As parents get older, they can experience mental and physical conditions that make them vulnerable to unscrupulous parties looking for financial gain.
In too many cases, these parties are family members or caregivers who are in a position to take care of a parent, making it easier for them to cover up misdeeds. Thus, signs of coercion or duress may not become evident until after the parent passes away.
Uncovering coercion after a parent’s death
A will or other estate planning document can give loved ones a glimpse into their parent’s mental capacity that they did not see or have access to while the parent was alive. If these documents contain surprising or suspicious elements, it can be crucial to investigate whether a parent was under duress when they drafted or changed their estate plan.
Some signs that someone coerced, threatened or manipulated a person into altering their will include:
- Making rapid changes immediately before their death
- Disinheriting someone without explanation
- Using strange or uncharacteristic language
- Leaving gifts that do not align with their spiritual, cultural or religious beliefs
- Adding an unknown party to the list of beneficiaries
These details can be red flags that a parent was under duress or the influence of someone else at the time and that their final wishes are not their own.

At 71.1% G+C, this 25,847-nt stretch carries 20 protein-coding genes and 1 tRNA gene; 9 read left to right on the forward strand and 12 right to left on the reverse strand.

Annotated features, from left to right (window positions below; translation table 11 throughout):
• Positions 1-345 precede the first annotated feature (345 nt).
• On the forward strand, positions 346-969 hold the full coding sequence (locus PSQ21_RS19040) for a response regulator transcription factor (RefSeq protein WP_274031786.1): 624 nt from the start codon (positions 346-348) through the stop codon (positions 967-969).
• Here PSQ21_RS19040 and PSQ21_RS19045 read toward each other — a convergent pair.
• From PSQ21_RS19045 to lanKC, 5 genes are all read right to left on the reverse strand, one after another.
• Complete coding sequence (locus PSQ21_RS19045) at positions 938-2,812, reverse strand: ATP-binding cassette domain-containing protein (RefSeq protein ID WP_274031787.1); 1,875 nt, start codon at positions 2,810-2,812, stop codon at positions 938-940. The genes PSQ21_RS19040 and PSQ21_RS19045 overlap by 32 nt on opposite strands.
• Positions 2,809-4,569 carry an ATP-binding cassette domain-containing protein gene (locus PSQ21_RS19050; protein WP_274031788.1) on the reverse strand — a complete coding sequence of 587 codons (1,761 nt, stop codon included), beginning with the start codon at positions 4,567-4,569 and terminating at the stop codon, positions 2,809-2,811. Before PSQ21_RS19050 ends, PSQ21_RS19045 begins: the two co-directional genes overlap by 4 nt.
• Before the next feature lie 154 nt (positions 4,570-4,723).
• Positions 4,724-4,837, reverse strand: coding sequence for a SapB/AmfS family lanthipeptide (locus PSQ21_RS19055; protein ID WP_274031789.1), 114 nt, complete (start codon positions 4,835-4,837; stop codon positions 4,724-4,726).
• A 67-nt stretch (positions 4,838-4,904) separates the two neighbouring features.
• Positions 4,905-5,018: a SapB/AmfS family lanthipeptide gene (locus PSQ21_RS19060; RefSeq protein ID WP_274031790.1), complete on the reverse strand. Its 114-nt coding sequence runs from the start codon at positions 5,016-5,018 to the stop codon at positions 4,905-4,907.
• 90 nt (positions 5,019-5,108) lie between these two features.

Under these circumstances, contesting a will during probate can be wise.
Preventing this in the first place
While successfully contesting a will may set it aside, it can be a stressful, time-consuming process. It can be easier to prevent the situation from arising in the first place.
Those wishing to protect a parent from someone who may try to coerce or threaten them into changing their will can:
- Keep in frequent communication
- Alert clinic administrators or law enforcement agents if you suspect a parent is the victim of abuse or neglect
- Have a trusted party oversee a parent’s finances and report suspicious behaviour right away
- Explore options for assigning a statutory property guardian
It can also be crucial to talk to your parent about their estate plan. You don’t need to know exactly what your parent puts in their will, but you can connect them with a lawyer who can ensure the will is legally enforceable and drafted properly.
No one wants their parents to be taken advantage of. These steps can protect your parent and their legacy.